I idolized Lenny Dykstra. My first memories as a Phillies fan are from following their surprising, heavily mulleted, flash-in-a-pan 1993 season and the subsequent run to the World Series. As an impressionable six-year-old, I was drawn to Dykstra’s gritty (yes, I said it), seemingly fearless style of play. All of the things that induce snarkgasms from us statistically inclined fans when they are said or written by “old school” baseball commentators are the things I most admired in Dykstra — his leadership, his hustle, his heart, his “intangibles”. And, of course, it didn’t hurt that he was also the best player on the team. My naive six-year-old mind could not yet comprehend things like sociopathy, degeneracy, and performance enhancing drugs (apparently even fully functional adult minds couldn’t yet comprehend this).
So as a little leaguer in my very first coaches pitch YMCA league, I wore Dykstra’s number four. I begged to be put in centerfield. I dove for flyballs with reckless abandon. I slid hard into home. I chewed large wads of Bazooka and spit profusely. All because Lenny did it, and if Lenny did it, then it must have been right.
In November of 93, with the wound of Joe Carter’s gut-wrenchingly joyous game six gallop still raw, my mother took me to the King of Prussia mall where Dykstra was doing a signing. After waiting for three hours in a line that snaked its way through the mall’s long concourse, I finally got my 30 seconds with the man. He shook my hand, I know that, but I can’t recall if he said anything to me. I was probably too starstruck to say anything to him, and he was probably too Dykstra to say anything to me. He probably grunted. I’m sure he grunted, actually. Then, he signed my most prized baseball card and we were shuffled off the stage.
For the rest of the week, I was beaming, as any six-year-old who meets their idol would. When I got home that day, I put on my Phillies uniform pajamas and practiced stealing second on the family room carpet.
In more recent years, when Dykstra was heralded by some as an investment whiz who had made millions on the stock market, I was skeptical, as I usually am when anyone claims to have become fabulously wealthy playing the stock market. As it turned out, my skepticism was warranted. Then, yesterday we learned that, in addition to his outstanding federal bankruptcy fraud charges, Dykstra will face 25 new charges in Los Angeles County:
Dykstra is charged with five counts of attempted grand theft auto, eight counts of filing false financial statements, four counts of identity theft, three counts of grand theft auto and three counts of possession of a controlled substance. All are felonies.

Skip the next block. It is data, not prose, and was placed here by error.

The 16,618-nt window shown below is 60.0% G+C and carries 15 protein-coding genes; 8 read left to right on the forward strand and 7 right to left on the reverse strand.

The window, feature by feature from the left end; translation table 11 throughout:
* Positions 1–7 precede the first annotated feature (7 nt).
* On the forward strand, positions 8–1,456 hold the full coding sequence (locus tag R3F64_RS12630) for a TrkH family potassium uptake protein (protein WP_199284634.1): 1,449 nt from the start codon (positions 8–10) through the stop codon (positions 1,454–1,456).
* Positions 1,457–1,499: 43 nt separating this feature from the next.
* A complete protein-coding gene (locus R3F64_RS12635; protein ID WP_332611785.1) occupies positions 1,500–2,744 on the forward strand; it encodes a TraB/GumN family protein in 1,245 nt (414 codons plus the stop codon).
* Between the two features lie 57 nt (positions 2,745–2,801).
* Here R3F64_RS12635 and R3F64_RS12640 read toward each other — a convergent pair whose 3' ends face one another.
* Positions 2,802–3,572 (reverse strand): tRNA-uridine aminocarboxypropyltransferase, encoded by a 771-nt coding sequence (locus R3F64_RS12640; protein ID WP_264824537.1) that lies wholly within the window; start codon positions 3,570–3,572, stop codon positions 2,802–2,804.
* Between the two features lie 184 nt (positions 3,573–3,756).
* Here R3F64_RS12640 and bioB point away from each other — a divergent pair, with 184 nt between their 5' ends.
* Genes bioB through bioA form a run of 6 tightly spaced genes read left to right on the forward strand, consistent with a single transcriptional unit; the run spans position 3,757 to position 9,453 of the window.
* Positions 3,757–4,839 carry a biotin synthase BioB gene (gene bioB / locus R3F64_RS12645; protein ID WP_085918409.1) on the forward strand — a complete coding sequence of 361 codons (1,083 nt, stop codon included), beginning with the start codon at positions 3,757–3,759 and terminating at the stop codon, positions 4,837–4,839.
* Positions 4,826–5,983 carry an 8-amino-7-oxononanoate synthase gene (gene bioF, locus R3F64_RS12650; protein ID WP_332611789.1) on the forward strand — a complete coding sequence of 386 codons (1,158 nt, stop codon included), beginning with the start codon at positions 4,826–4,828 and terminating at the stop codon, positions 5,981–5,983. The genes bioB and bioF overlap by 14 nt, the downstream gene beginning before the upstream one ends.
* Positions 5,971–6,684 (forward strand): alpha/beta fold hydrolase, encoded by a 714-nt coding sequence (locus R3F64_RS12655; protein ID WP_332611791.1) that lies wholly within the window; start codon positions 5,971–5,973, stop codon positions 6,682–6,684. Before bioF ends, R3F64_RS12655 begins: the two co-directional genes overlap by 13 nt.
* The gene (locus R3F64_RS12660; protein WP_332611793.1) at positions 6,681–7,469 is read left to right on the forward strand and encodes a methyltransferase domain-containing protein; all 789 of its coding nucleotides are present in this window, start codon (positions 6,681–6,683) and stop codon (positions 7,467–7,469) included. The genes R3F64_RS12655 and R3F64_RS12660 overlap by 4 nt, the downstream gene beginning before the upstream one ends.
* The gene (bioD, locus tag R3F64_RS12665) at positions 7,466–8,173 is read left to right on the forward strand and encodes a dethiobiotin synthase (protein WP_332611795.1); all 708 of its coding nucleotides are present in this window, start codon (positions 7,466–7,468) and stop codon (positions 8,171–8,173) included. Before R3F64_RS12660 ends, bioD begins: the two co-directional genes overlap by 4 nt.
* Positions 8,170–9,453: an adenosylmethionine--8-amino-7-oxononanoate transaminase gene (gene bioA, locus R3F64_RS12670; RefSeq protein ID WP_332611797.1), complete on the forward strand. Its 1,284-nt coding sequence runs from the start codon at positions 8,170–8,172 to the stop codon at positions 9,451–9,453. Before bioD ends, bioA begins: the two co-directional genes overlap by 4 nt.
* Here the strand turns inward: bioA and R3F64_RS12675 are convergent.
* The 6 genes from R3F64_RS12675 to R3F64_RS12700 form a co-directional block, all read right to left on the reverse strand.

In addition, he is charged with one misdemeanor count each of possession of a controlled substance without a prescription and unauthorized possession of a syringe.
If convicted, Dykstra faces up to 12 years in state prison.
Now that I’m in my 20s and cynical, I don’t have many idols anymore — certainly not athlete idols — so Dykstra’s long, sad descent into ignominy has not shattered my world in any way. I know what sociopathy and degeneracy are now, and while I understand that we are presumed innocent until proven guilty in this country, I recognize that both labels could aptly be applied to Lenny. But for anyone who, like me, became a fan in 1993 and looked up to Dykstra and has been affected by this news, try to look on the bright side. Yes, he’s being charged on 23 felony counts, but think of all the things he isn’t being charged with: assault with a deadly weapon; murder; child molestation; torture; planning, initiating, and waging wars of aggression; crimes against humanity; and so much more.
If nothing else, I think Lenny can serve as an object lesson in why we idolize the player, not necessarily the person. Leaving aside the discussion about chemical enhancement, Dykstra was a very good player and the platitudes about his “heart,” his “grit,” and his “hustle” were all basically true. For young players in the early 90s, he was a perfectly acceptable model after which to fashion one’s game. But baseball players are people too. Like us, the vast majority are upstanding citizens, but there are also bad apples. Lenny is a bad one. It’s funny that sometimes we are better positioned to make the player-person distinction as naive six-year-olds.
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